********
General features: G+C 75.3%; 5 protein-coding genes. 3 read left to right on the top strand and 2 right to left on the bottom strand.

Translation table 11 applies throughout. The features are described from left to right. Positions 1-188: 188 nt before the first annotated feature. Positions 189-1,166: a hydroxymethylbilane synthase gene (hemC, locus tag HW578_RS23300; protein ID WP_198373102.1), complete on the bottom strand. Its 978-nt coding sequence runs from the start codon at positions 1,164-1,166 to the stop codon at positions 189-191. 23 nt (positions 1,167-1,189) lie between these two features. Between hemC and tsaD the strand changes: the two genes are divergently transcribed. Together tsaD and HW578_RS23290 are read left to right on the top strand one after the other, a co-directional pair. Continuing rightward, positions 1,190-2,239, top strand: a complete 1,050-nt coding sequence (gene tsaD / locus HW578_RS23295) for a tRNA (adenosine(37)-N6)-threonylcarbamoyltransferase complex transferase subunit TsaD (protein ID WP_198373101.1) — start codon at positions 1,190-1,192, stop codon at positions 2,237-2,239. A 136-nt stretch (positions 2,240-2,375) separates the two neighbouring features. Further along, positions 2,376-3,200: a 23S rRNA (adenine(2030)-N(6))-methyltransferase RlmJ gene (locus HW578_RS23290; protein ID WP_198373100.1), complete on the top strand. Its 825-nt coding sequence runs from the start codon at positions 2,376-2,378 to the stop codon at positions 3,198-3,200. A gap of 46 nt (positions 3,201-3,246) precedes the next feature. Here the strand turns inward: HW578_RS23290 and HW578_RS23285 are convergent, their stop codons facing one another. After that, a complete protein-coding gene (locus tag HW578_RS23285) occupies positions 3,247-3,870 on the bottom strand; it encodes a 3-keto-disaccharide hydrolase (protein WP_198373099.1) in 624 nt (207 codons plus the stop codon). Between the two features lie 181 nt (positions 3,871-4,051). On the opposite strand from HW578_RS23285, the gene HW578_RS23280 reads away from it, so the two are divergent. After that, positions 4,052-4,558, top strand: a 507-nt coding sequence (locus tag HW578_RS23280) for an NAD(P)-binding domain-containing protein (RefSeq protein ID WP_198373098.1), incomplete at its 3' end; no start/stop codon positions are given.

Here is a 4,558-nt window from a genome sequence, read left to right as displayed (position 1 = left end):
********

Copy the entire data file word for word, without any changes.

General features: G+C 75.3%; 5 protein-coding genes. 3 read left to right on the top strand and 2 right to left on the bottom strand.

Translation table 11 applies throughout. The features are described from left to right. Positions 1-188: 188 nt before the first annotated feature. Positions 189-1,166: a hydroxymethylbilane synthase gene (hemC, locus tag HW578_RS23300; protein ID WP_198373102.1), complete on the bottom strand. Its 978-nt coding sequence runs from the start codon at positions 1,164-1,166 to the stop codon at positions 189-191. 23 nt (positions 1,167-1,189) lie between these two features. Between hemC and tsaD the strand changes: the two genes are divergently transcribed. Together tsaD and HW578_RS23290 are read left to right on the top strand one after the other, a co-directional pair. Continuing rightward, positions 1,190-2,239, top strand: a complete 1,050-nt coding sequence (gene tsaD / locus HW578_RS23295) for a tRNA (adenosine(37)-N6)-threonylcarbamoyltransferase complex transferase subunit TsaD (protein ID WP_198373101.1) — start codon at positions 1,190-1,192, stop codon at positions 2,237-2,239. A 136-nt stretch (positions 2,240-2,375) separates the two neighbouring features. Further along, positions 2,376-3,200: a 23S rRNA (adenine(2030)-N(6))-methyltransferase RlmJ gene (locus HW578_RS23290; protein ID WP_198373100.1), complete on the top strand. Its 825-nt coding sequence runs from the start codon at positions 2,376-2,378 to the stop codon at positions 3,198-3,200. A gap of 46 nt (positions 3,201-3,246) precedes the next feature. Here the strand turns inward: HW578_RS23290 and HW578_RS23285 are convergent, their stop codons facing one another. After that, a complete protein-coding gene (locus tag HW578_RS23285) occupies positions 3,247-3,870 on the bottom strand; it encodes a 3-keto-disaccharide hydrolase (protein WP_198373099.1) in 624 nt (207 codons plus the stop codon). Between the two features lie 181 nt (positions 3,871-4,051). On the opposite strand from HW578_RS23285, the gene HW578_RS23280 reads away from it, so the two are divergent. After that, positions 4,052-4,558, top strand: a 507-nt coding sequence (locus tag HW578_RS23280) for an NAD(P)-binding domain-containing protein (RefSeq protein ID WP_198373098.1), incomplete at its 3' end; no start/stop codon positions are given.

Here is a 4,558-nt window from a genome sequence, read left to right as displayed (position 1 = left end):